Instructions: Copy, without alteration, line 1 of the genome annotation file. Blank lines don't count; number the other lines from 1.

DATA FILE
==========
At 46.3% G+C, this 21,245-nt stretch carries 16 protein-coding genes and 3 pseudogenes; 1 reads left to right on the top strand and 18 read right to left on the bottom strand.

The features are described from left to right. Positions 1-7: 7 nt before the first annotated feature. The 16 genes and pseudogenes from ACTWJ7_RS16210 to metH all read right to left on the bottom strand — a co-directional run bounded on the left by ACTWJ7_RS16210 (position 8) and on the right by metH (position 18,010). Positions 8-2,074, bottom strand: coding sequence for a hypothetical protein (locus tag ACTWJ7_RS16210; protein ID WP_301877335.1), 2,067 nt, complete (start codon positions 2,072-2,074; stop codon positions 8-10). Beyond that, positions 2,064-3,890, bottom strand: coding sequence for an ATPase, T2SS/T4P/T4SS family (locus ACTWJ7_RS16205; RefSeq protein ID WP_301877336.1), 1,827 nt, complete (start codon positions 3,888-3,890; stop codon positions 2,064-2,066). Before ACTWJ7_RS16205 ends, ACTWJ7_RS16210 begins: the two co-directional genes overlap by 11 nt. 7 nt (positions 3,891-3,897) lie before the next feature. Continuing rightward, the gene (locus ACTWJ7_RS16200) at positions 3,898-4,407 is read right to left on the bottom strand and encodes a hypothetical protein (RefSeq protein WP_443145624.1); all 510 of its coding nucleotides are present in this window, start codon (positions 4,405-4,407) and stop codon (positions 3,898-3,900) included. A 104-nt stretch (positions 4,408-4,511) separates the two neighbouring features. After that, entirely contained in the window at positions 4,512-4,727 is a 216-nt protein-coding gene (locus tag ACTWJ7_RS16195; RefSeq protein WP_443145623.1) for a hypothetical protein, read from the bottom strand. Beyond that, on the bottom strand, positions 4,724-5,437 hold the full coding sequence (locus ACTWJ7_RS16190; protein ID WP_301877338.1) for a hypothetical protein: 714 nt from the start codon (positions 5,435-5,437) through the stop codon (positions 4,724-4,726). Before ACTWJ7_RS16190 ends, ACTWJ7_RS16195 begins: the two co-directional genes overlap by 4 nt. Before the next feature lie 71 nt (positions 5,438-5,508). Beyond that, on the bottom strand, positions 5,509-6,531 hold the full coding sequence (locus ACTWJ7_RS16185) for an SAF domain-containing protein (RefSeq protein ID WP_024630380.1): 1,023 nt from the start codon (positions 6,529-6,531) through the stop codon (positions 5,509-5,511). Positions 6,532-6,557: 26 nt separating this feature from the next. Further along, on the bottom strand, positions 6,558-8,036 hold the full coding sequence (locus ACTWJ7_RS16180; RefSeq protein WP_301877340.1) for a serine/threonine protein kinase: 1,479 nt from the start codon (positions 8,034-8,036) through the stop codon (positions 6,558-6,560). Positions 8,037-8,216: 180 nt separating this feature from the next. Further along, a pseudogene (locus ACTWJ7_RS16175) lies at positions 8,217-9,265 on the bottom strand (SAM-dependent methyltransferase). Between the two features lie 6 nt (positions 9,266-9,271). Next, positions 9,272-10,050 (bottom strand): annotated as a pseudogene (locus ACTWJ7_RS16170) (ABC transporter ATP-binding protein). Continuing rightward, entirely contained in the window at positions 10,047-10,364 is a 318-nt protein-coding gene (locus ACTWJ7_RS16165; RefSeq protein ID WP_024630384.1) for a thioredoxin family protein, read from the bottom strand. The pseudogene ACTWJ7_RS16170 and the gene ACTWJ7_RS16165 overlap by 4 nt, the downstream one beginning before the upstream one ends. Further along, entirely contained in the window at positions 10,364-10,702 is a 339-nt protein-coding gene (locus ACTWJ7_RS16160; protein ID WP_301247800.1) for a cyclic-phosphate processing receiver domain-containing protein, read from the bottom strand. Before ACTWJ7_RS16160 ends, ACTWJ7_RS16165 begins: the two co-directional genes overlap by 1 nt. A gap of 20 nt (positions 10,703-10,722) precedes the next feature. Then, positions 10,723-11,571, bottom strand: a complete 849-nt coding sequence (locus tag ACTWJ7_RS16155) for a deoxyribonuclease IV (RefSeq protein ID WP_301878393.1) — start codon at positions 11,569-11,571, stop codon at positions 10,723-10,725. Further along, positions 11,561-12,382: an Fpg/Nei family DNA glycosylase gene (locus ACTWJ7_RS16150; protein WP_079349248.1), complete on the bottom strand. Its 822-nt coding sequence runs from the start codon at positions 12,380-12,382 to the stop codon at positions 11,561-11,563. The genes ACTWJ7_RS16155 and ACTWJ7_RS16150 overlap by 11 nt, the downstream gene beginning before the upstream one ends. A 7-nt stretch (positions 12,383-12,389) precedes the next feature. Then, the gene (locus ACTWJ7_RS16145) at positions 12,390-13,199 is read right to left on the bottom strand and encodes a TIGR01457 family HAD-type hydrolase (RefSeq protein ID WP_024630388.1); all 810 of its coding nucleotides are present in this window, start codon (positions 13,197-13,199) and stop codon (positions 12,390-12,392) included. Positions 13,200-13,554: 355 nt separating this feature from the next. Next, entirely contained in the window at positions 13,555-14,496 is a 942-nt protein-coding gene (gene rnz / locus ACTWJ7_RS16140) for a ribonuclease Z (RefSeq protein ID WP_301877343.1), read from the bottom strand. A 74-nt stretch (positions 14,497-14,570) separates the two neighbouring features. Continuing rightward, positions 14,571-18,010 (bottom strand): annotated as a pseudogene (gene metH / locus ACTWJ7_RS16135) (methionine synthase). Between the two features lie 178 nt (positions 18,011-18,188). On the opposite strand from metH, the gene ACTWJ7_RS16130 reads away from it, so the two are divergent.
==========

At 46.3% G+C, this 21,245-nt stretch carries 16 protein-coding genes and 3 pseudogenes; 1 reads left to right on the top strand and 18 read right to left on the bottom strand.